2                              <NA>  86.88055 16.952098
3                              <NA> 122.27791 25.821034
4                              <NA>  76.41217  6.690341
5                              <NA>  82.89976 23.864544
6                              <NA>  66.31877  6.779093
7                              <NA> 112.26345 15.545180
8                              <NA>  59.40453 16.974837

As you can see, although R understood that it is a DataFrame, it cannot interpret the geometry column.

So we filter this column out, and then we can deal with the dataframe and column further.


catchments2 = select(catchments, -geometry)


For the sake of the example, we can also plot the values from the dataframe. If you do this in a Jupyter notebook, it will also show the plot.


ggplot(data = catchments2, mapping = aes(x = AREA_1, y = dem_mean)) + geom_point()


TODO: Load the geometries with R and make a proper geospatial plot :-)



Documentation for current version

If you install via conda it will try to install R into your conda environment. While this works, it is not great, because you already have a R installed. You can experiment with different R versions on your computer, that is usually not dramatic.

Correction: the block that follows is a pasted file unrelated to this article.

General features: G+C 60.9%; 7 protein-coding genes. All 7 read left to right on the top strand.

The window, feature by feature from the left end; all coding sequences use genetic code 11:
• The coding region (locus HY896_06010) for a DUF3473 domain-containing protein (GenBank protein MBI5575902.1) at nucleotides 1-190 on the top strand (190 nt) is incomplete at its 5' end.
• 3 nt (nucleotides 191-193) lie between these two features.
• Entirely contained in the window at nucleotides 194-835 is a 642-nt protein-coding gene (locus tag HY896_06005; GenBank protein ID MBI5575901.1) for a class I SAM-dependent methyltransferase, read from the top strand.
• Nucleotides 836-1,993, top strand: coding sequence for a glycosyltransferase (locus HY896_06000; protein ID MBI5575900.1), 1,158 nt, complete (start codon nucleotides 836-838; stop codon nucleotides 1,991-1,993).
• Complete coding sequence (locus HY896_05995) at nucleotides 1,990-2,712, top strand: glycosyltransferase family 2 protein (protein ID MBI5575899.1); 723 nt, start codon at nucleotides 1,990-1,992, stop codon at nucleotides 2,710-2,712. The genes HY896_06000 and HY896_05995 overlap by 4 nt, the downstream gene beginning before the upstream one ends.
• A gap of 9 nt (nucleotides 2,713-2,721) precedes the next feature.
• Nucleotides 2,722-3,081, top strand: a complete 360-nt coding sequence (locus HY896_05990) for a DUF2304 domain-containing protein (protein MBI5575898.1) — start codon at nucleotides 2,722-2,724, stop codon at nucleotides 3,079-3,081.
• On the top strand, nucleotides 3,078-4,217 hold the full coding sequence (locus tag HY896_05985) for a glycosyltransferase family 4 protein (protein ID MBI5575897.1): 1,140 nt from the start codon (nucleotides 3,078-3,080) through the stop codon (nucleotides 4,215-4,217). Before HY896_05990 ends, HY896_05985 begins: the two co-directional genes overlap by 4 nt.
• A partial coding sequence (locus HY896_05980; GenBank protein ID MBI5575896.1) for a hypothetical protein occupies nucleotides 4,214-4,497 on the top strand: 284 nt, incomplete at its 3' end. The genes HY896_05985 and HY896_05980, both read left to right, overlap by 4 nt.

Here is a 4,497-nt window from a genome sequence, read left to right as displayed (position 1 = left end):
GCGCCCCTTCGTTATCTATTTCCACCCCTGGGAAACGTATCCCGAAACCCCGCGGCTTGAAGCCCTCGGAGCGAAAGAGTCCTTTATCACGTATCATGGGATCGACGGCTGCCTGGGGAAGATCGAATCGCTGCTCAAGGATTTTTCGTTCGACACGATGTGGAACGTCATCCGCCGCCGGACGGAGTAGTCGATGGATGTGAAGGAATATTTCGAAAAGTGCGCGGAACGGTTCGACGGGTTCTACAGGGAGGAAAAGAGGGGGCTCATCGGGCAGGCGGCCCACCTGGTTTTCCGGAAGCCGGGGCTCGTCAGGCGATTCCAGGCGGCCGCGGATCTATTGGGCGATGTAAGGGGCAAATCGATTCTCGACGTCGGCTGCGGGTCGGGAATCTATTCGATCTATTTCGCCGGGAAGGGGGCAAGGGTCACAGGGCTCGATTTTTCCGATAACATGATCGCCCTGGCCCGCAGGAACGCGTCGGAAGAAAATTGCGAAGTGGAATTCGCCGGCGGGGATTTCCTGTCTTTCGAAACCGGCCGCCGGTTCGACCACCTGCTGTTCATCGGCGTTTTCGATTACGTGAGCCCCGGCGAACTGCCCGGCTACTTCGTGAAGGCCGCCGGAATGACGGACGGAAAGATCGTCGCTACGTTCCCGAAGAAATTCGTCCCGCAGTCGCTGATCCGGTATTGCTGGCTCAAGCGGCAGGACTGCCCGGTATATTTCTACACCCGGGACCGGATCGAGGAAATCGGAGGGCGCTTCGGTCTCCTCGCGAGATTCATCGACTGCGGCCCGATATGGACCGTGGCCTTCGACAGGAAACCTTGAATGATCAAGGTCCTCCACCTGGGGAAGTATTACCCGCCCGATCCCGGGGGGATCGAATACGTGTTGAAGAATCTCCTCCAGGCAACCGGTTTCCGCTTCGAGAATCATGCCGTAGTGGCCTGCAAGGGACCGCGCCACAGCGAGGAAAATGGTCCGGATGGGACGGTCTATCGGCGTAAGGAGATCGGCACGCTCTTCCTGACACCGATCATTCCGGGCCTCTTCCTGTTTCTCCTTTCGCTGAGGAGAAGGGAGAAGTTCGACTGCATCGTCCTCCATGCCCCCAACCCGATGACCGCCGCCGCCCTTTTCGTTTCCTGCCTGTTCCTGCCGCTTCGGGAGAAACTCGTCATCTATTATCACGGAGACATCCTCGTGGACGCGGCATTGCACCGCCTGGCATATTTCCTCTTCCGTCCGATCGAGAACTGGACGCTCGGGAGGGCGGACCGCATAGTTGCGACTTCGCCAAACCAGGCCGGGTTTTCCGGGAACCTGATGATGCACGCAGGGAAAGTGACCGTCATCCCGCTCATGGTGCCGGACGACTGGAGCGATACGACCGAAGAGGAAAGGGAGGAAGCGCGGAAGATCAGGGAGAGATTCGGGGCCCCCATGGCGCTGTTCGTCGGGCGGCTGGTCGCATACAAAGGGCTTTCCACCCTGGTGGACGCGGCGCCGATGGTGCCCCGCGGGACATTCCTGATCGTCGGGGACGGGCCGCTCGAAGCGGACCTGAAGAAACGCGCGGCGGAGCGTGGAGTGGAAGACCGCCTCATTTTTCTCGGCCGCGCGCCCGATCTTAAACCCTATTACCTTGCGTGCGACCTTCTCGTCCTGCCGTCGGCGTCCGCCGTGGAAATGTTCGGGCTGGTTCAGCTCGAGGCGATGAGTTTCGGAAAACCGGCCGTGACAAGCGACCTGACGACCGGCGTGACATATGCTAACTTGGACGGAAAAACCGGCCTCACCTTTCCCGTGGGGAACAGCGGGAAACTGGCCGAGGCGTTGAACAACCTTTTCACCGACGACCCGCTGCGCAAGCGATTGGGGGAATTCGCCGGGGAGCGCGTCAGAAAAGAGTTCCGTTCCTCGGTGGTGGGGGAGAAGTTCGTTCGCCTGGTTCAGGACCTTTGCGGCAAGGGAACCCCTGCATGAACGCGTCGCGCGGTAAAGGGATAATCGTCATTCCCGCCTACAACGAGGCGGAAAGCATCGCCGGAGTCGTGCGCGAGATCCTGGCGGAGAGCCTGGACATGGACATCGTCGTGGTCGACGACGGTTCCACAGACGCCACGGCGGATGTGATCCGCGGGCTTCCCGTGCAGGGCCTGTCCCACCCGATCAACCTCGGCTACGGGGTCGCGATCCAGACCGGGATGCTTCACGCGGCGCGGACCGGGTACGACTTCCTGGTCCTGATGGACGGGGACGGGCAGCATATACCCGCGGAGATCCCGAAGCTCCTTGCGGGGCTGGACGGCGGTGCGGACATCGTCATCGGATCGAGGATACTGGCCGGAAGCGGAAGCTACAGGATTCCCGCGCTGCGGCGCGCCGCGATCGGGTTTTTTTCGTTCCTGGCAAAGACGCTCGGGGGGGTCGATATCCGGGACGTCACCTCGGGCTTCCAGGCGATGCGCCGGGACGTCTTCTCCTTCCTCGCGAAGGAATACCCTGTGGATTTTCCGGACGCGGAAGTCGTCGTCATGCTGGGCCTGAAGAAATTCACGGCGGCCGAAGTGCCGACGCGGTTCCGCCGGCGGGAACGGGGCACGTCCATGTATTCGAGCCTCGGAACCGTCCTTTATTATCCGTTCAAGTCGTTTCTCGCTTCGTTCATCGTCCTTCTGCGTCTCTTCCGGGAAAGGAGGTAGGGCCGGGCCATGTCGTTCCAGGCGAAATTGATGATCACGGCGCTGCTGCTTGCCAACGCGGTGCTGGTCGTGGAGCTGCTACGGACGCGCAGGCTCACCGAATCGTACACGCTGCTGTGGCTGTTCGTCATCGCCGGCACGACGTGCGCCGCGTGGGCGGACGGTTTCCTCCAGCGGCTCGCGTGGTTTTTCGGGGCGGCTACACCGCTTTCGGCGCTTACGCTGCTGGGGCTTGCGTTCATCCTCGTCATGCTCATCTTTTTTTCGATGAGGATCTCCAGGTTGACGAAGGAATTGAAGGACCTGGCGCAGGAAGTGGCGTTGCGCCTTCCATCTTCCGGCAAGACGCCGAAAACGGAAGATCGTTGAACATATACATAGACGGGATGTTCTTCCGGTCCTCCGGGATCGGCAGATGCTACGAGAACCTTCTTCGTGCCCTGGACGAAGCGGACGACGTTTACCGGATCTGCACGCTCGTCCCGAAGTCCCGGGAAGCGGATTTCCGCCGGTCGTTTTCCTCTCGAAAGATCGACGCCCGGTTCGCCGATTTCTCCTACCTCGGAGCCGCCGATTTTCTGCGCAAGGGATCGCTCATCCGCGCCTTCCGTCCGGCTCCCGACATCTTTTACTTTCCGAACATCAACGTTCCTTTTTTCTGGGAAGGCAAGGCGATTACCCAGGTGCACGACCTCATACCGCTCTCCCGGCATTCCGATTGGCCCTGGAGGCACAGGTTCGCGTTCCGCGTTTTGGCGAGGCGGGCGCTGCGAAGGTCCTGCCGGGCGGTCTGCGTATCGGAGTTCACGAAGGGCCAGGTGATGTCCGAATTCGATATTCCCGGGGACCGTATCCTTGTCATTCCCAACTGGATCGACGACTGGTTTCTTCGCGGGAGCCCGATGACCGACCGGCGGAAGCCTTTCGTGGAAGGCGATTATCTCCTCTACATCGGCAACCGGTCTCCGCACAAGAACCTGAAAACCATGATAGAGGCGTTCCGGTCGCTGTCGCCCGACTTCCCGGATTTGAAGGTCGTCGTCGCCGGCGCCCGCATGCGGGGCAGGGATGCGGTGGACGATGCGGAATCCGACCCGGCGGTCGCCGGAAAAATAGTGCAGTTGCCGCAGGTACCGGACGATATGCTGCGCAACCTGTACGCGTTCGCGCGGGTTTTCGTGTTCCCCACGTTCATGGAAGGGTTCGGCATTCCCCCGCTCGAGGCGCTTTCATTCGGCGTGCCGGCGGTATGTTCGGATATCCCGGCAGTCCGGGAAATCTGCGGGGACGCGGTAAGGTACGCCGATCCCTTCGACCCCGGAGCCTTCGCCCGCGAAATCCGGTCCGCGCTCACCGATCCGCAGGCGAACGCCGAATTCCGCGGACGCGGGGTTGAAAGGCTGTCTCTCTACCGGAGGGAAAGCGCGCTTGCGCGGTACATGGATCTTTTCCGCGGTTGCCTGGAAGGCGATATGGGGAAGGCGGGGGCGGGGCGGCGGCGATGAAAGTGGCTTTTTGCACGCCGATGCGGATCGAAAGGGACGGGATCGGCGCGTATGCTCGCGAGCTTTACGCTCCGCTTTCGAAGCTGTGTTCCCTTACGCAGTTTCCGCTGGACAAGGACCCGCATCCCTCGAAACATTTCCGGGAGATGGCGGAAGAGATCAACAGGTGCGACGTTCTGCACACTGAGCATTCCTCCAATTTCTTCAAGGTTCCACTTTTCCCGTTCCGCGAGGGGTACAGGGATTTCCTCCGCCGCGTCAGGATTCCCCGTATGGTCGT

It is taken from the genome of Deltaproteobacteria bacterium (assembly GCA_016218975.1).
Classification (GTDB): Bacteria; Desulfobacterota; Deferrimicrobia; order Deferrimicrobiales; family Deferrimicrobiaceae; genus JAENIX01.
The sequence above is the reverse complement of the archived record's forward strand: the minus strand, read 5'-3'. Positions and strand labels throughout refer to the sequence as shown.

However, as conda might install R 4.0 and you might have R 3.x on your computer, you need to take extra care with setting your R library paths. R 4 and R 3 packages will not be compatible and maxed install can ruin your set-up.

Better with pip, circumventing conda’s full-blown packagement:

(geopy2020)  pip install rpy2

If you want to try R managed and updated through conda, try this instead:

(geopy2020)  conda install -c conda-forge rpy2

Rpy2 can be sometimes a bit clunky to initialize correctly.

To get started you obviously need to import the module can then interact:

import rpy2

The high-level interface is trying to make the use of R as natural as possible for a Python user

Check the R environment information:

import rpy2.situation
for row in rpy2.situation.iter_info():

Importing the top-level sub-package is also initializing and starting R embedded in the current Python process

import rpy2.robjects as robjects

Importing R packages is often the first step when running R code, and rpy2 is providing a function rpy2.robjects.packages.importr() that makes that step very similar to importing Python packages.

from rpy2.robjects.packages import importr
# import R's "base" package
base = importr('base')

# import R's "utils" package
utils = importr('utils')

Getting started guide



Try working through the example.

Then try calling some your own R scripts through the rpy2 interface.